Date of Submission


Document Type



Doctor of Education




quality assurance, qualitative, culturally-responsive, performance measurement, postsecondary, inclusive leadership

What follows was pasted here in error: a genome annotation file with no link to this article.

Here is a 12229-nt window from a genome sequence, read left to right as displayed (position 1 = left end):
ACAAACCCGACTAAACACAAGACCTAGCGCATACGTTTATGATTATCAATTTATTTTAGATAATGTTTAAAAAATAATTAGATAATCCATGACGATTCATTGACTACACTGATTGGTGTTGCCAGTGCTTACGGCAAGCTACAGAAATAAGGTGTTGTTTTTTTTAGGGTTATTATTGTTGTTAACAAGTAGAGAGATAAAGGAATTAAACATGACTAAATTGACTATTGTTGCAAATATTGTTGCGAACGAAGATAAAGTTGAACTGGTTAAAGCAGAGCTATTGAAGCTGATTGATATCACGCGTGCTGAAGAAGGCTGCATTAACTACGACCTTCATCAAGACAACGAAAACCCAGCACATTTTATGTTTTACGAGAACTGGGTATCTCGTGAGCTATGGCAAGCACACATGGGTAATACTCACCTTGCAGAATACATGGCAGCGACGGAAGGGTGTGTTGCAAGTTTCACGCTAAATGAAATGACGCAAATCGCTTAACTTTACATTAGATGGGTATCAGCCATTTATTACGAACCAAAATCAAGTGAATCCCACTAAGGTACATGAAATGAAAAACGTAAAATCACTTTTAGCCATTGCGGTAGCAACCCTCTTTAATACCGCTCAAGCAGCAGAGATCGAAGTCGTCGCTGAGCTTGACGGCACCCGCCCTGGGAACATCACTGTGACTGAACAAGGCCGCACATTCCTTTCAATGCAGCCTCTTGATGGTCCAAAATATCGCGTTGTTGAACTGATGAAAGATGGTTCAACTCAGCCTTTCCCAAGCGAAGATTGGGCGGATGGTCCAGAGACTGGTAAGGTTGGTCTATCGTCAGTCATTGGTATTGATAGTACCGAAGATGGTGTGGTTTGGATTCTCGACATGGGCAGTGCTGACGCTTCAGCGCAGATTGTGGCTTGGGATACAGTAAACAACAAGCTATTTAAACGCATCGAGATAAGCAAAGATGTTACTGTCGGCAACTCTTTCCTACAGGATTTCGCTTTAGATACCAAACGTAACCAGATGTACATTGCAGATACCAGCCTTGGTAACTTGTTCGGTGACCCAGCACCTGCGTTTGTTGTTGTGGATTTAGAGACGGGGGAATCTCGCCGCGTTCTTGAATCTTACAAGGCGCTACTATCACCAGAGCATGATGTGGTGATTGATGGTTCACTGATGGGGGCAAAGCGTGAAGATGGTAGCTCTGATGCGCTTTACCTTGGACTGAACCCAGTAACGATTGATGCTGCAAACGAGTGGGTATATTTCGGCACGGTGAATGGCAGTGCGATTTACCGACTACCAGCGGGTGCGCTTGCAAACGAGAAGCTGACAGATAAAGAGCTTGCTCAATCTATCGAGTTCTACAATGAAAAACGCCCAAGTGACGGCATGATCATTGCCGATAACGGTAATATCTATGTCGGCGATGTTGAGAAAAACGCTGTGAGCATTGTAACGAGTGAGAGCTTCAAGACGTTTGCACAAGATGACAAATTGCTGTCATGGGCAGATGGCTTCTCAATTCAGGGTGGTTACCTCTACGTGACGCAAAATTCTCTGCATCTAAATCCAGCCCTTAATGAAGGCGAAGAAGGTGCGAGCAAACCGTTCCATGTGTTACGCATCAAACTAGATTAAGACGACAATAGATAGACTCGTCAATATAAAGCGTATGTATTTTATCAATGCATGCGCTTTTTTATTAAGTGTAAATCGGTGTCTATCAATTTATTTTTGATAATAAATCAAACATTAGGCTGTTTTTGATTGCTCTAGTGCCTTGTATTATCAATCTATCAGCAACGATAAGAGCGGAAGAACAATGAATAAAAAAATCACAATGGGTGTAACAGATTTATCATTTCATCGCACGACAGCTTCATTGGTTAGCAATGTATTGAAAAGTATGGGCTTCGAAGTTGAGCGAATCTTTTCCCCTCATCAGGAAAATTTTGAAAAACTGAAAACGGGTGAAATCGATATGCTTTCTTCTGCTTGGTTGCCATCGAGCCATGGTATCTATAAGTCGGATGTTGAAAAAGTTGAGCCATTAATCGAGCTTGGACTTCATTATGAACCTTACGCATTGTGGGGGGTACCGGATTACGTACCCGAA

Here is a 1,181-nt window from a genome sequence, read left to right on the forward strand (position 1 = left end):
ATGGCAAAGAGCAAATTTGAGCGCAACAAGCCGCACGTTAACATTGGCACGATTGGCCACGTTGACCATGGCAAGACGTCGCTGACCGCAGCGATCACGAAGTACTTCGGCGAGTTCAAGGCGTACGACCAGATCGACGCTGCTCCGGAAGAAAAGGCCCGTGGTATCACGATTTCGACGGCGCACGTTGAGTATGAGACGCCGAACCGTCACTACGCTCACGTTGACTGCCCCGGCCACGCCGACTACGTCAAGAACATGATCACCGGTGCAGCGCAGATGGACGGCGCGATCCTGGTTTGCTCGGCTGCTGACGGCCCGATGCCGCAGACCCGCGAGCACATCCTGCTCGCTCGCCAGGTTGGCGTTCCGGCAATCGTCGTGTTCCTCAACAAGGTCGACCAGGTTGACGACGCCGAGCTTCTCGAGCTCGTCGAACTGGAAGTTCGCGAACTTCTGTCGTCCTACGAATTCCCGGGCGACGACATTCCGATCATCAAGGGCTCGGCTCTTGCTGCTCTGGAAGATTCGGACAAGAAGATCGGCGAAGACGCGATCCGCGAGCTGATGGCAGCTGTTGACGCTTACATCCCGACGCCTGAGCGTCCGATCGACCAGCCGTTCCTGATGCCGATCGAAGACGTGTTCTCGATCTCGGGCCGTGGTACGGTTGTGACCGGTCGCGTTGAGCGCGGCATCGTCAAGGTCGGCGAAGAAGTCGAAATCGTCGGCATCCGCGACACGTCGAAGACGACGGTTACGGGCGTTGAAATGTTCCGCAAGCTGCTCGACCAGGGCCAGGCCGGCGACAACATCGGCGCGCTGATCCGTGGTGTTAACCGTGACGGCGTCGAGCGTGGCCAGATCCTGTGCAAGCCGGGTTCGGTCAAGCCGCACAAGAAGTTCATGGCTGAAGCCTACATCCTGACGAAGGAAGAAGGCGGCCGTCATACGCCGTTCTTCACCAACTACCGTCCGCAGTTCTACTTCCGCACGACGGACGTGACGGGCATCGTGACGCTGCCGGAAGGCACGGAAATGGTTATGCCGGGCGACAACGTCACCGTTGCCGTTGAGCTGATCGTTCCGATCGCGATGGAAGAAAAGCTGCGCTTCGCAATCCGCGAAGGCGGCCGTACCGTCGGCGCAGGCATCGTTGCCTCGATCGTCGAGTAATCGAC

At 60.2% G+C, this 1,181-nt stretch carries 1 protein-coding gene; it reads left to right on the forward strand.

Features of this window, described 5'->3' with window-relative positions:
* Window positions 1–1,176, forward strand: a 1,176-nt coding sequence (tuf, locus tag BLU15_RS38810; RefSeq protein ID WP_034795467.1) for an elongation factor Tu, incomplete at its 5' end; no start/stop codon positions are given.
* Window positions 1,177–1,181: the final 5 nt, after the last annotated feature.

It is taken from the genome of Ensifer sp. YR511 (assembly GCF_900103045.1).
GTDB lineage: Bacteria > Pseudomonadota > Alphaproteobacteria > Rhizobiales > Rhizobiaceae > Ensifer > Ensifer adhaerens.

Student success has multiple meanings; however, the postpositivist bias prevalent in Canadian postsecondary education restricts how student success is defined and measured. When we standardize measures of student success we assume that the student experience is homogeneous and risk implementing policies and programs based on insufficient information. Unless new evaluation approaches are adopted, it is unlikely postsecondary institutions will generate the knowledge and wisdom needed to serve their regional, national, and international learners and communities. Postsecondary education leaders must be cognizant of the legacy of colonialism and consider cultural congruency between performance measurement systems and local context. This organizational improvement plan proposes a theory of action model for culturally-responsive postsecondary performance measurement that leverages shared governance through participatory, emergent, and appreciative processes and qualitative evaluation methodologies. Perception and socially constructed norms play a pivotal role in addressing the postsecondary education sector’s quantitative bias; therefore, an interpretivist lens is used to critically examine the cultural appropriateness of quality assurance and measurement processes at a Canadian university. Culturally-responsive performance measurement requires consideration of diverse worldviews and methodologies. Qualitative evaluation can amplify the lived experiences of students and inform complex policy issues through examination of phenomena and local variability. The next generation of quality assurance requires inclusive decision-making structures to generate collective wisdom and cultivate an ethic of community by engaging community members, faculty, staff, and students as change agents.